Those involved in the 1967-68 excavations included John and Roberta Wearmouth, Sarah L. Matthay, Phil Stringer, Vivian Malczyk, Jim Gainer, Raymond Coffman, The Steffens family, and Stephen Israel. The artifacts from these excavations are stored in the reconstructed courthouse. We plan on cataloging this material in the near future to include it in our analysis.

Additional excavations and an aerial survey were conducted in the 1970s. These will be the subject of another blog entry.


Wednesday, October 10, 2007

Artifact of the Day

Before I left for this most recent trip to Binghamton, Jim and I discussed the plan for fieldwork on Saturday, October 6th. I suggested that the team begin testing a new area of the site but at 50-foot instead of 25-foot intervals for now. Based on the maps of the late 1800s, this is an area of the town that appears to have had little historic development so we were not sure how productive it would be.

On Sunday I received an e-mail update from Jim. Not only did they identify two historic features but they also recovered a fair amount of prehistoric material in the form of Potomac Creek pottery and flaked stone.

Scott has been cleaning the artifacts from Saturday's fieldwork and sent out a picture of one he found particularly interesting. I've attached the pic to this post but left out the identification so our readers can decide for themselves what it may be.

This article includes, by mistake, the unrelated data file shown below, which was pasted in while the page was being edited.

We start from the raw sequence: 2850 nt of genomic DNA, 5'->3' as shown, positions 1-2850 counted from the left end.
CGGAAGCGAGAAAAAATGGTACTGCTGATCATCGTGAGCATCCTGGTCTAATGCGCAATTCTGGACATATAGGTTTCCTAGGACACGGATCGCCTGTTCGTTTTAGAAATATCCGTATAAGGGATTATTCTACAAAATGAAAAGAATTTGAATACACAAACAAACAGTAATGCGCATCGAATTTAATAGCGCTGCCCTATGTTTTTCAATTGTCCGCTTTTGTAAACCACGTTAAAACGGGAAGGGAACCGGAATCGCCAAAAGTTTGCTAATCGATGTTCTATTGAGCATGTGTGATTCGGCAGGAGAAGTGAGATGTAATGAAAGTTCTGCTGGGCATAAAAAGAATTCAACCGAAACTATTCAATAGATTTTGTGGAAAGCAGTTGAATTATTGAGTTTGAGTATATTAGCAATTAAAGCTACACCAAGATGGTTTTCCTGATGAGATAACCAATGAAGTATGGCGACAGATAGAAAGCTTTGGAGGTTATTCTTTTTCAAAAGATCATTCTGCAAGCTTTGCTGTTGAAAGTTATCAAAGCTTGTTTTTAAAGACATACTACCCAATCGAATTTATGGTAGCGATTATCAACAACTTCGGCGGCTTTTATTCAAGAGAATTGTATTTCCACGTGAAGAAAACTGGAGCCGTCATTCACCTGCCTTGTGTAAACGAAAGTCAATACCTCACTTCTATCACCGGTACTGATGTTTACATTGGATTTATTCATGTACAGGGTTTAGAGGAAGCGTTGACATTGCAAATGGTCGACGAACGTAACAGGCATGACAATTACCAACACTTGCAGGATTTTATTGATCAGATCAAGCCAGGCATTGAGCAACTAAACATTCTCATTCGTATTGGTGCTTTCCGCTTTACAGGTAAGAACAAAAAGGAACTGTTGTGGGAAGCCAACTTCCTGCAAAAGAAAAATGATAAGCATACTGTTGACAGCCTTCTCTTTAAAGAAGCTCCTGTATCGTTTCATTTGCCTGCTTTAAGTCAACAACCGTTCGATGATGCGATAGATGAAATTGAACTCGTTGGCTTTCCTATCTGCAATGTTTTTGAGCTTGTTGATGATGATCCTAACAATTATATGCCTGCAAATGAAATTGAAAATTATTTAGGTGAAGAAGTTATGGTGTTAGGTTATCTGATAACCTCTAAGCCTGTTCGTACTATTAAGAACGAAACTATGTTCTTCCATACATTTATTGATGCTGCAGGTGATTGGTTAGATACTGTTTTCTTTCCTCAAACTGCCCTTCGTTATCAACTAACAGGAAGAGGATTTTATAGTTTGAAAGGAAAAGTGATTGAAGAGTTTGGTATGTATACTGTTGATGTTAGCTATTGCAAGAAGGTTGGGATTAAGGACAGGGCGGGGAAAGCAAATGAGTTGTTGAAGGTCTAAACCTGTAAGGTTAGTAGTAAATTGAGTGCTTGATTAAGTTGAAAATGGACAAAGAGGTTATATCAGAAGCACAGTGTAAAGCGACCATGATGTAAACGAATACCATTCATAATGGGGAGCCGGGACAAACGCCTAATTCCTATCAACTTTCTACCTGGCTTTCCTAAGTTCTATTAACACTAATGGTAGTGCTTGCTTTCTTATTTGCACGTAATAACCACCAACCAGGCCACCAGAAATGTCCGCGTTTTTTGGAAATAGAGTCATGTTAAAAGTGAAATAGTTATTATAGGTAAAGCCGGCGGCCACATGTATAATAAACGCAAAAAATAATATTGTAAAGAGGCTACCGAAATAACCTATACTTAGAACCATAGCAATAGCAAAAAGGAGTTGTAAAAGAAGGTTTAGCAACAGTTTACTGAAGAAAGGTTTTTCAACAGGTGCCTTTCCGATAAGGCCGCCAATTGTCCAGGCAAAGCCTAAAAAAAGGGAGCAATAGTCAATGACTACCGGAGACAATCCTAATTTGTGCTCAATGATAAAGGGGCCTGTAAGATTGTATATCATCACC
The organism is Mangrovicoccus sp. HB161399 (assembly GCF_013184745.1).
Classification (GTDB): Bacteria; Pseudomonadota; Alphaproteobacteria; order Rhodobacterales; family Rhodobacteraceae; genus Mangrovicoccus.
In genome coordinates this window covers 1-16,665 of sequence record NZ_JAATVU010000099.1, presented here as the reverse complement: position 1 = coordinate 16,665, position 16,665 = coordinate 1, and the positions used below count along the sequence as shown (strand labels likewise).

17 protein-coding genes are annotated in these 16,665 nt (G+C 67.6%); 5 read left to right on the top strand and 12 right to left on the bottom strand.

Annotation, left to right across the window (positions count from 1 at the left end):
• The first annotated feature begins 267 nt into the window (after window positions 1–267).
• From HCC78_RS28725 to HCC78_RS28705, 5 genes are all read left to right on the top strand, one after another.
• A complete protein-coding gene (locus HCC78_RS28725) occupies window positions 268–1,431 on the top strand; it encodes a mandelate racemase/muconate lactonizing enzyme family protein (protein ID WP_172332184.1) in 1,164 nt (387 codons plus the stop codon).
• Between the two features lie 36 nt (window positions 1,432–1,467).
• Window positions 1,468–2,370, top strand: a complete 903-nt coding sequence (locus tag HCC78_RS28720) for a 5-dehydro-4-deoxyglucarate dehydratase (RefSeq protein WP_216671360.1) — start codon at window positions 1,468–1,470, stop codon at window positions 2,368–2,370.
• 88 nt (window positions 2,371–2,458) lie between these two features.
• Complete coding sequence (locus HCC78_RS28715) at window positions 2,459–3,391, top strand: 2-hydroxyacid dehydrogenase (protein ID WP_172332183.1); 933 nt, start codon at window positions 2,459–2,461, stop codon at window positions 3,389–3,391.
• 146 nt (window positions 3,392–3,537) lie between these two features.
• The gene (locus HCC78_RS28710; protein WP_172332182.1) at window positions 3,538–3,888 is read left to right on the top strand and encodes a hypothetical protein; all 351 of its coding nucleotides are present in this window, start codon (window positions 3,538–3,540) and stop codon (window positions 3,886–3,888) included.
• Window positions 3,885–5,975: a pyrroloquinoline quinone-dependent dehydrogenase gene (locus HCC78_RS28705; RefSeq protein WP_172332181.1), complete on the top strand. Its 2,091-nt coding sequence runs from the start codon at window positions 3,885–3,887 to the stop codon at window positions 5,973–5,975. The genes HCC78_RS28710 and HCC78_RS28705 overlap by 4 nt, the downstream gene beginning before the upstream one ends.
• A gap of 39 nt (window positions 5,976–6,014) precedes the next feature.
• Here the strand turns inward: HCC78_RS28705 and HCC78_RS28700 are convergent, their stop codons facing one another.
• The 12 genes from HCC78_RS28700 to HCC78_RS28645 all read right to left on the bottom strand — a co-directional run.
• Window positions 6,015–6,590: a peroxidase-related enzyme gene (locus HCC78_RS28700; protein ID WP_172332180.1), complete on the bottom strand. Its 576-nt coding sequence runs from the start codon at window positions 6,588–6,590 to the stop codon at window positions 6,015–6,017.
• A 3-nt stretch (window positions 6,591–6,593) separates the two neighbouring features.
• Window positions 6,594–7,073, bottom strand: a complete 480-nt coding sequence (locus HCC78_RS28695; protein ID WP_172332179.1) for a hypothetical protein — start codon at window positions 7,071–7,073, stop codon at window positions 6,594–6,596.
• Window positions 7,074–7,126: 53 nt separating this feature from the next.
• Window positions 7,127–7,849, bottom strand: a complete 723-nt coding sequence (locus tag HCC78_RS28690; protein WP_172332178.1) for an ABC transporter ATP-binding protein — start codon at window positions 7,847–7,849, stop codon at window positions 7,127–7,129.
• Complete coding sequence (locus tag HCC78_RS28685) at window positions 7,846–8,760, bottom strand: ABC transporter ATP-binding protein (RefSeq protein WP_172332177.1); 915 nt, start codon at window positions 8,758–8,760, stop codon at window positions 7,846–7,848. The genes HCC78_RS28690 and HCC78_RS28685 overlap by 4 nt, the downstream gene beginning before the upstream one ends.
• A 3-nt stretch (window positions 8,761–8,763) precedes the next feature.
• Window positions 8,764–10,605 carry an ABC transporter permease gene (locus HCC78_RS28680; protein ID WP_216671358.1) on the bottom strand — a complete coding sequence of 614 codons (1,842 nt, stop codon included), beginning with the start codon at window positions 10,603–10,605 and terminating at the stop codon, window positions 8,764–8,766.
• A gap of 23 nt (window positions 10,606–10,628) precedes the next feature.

I think we may have identified the second area we will explore during the volunteer weekend of Oct 19-21!


Tuesday, October 9, 2007

Looking Back...and Forth

The blog is one month old today! Happy Birthday Blog!

For those of you who haven't been with us from the beginning, it seems like time for a recap. For those who are faithful readers, I'll provide a peak into the future of the project.

The Port Tobacco Archaeological Project is a grant-funded public archaeology project to study the history of the Colonial port town of Port Tobacco. We are particularly interested in learning how the town adapted to the southward migration of its port, as sediment began to fill in the Port Tobacco River. In August of this year we began a shovel test pit survey of the town, digging holes of 16 inches in diameter down at 25 foot intervals to recover artifacts and look at soil development. With the first holes dug it became obvious that large areas of the town had their own sediment problems. The cellar of the Burch House may have been filled in by sediment from a catastrophic event, such as a flood or mudslide. Other areas of the town contain large amounts of gravelly sand, either brought in to deal with muddy yards or the result of another landslide.

The relative lack of 20th century construction within the town has preserved the remains of many buildings that are depicted on a series of maps from the late 19th and early 20th centuries. Also preserved are building remains that are not depicted on these maps, possibly from earlier occupations, and artifacts from Native American occupants, likely predating the arrival of Colonists.

A small army of volunteers assists the project staff in fieldwork, labwork, and archival research. These people are an integral part of the project and their efforts are greatly appreciated.

This coming Saturday is the annual meeting of the Archeology Society of Maryland. This is an opportunity for us to spread the word about our project and hopefully recruit some more volunteers.

The following weekend (Oct 19-21) is our Archeology Society of Maryland Volunteer Weekend. We will be hosting a herd of volunteers for three days of fieldwork, labwork, lectures, and workshops. Although we encourage you to join ASM before attending the volunteer weekend, membership is not required.